Not just disco nights, but some great mellow moments too – a wonderfully well-rounded classic from this great quartet – as tight and groovy as it is cool and classy! By the time of this debut, the group had already had plenty of 70s soul experience as The Rhythm Makers – a previous name for the lineup, and a combo with a great reputation for dancefloor grooves that were tight, but never too uptight – kind of the best funky soul styles of the time! This album definitely continues that tradition, with a sound that's leaner than most mainstream disco of the time – and really well put-together, in a way that also has them slowing down to hit some great ballads and mellower steppers too. The album features the massive disco title cut – "Disco Nights" – and a beautiful reworking of Billy Stewart's classic "I Do Love You" – with a sound that's faithful to the original, but a sweet stepping groove that's made it a favorite for years! Other cuts include "Boogie Oogie Oogie", "Spirit", "Make My Dream A Reality", "It's Your Love", and "Wonderful". LP, Vinyl record album
GQ Two ... LP Arista, 1980. Used ...
Temporarily Out Of Stock
Completely sublime grooves from GQ – a second set that's almost even better than their first – thanks to perfect production, and wicked rhythms that are right on the money, track after track! The group start the set with a flurry of upbeat grooves that really show the full potential of ensemble funk at the end of the 70s – tight cuts that steer far from any disco or dancefloor cliches, and which have a bass-heavy sound that's completely infectious! Then, they flip things over with an equally great batch of ballads – mellow cuts that show that the group can handled the slower side of the tempo scale too – a perfect balance that really earns them the class you'd guess from a name like GQ. The set features a killer remake of Billy Stewart's "Sitting In The Park", plus the cuts "Standing Ovation", "Is It Cool", "Someday In Your Life", "Lies", "GQ Down", "Don't Stop This Feeling", and "Reason For The Season". LP, Vinyl record album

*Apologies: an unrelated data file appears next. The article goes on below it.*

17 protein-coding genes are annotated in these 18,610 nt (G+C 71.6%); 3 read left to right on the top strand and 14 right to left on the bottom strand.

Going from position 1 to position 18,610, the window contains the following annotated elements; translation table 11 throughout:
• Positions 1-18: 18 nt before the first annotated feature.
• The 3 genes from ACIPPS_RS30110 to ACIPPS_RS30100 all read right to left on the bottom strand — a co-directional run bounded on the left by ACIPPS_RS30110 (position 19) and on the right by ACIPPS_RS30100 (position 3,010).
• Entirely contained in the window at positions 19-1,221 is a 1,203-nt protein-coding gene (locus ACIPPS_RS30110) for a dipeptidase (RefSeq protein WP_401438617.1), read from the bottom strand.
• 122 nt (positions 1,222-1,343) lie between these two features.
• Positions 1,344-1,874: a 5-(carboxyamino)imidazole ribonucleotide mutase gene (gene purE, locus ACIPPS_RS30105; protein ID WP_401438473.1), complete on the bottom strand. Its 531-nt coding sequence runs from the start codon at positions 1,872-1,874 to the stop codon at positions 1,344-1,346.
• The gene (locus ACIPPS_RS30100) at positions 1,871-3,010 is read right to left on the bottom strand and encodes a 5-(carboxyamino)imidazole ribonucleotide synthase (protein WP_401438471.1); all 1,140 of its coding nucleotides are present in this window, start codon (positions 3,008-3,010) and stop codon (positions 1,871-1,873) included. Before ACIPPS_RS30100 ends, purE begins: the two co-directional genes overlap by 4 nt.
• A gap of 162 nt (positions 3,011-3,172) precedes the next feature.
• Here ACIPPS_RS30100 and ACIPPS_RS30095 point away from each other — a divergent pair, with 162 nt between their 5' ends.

A great guide to male culture, circa 1955 – served up in images and articles from Gentry – which was a postwar magazine in the realm of GQ and Esquire! The book is beautifully done, with full page reproductions of the best features from the magazine's 22 issues – all done with a great sense of design, cool typography, and loads and loads of very cool images! Unlike other books on men's magazines, which usually tell the story and show pictures, but never offer up the whole thing – this volume really gets at the heart of Gentry, with over 250 pages that are a lot more striking and fun to read than some fragile, yellowing old issues. Loads of great articles on cars and men's fashion – plus more on eating, drinking, and even gambling! Book
Billy Stewart was one of the greatest soul singers ever to record for Chess (even though he wasn't from Chicago), and although his work for the label stretched from the early to the late 60's, he's not nearly as well-remembered as he should be. This set aims to correct that, and features 20 great tracks of some of the most unusual soul you'll ever hear. You may already know Billy's voice from his amazing crossover version of "Summertime" (which still shows up on oldies stations), but that's only the beginning of the way this stuff grooves, as the arrangements are fantastic, and have a tight punch and loping groove that will knock you off your feet. Tracks include the classic "Sitting In the Park" (later covered by GQ), "Cross My Heart", "Secret Love", "Tell Me The Truth", "Strange Feeling", "Fat Boy", and the nice version of "Every Day I Have the Blues", which begins with some tight funky drums. Great stuff throughout, and one of the truly unique voices in soul music! CD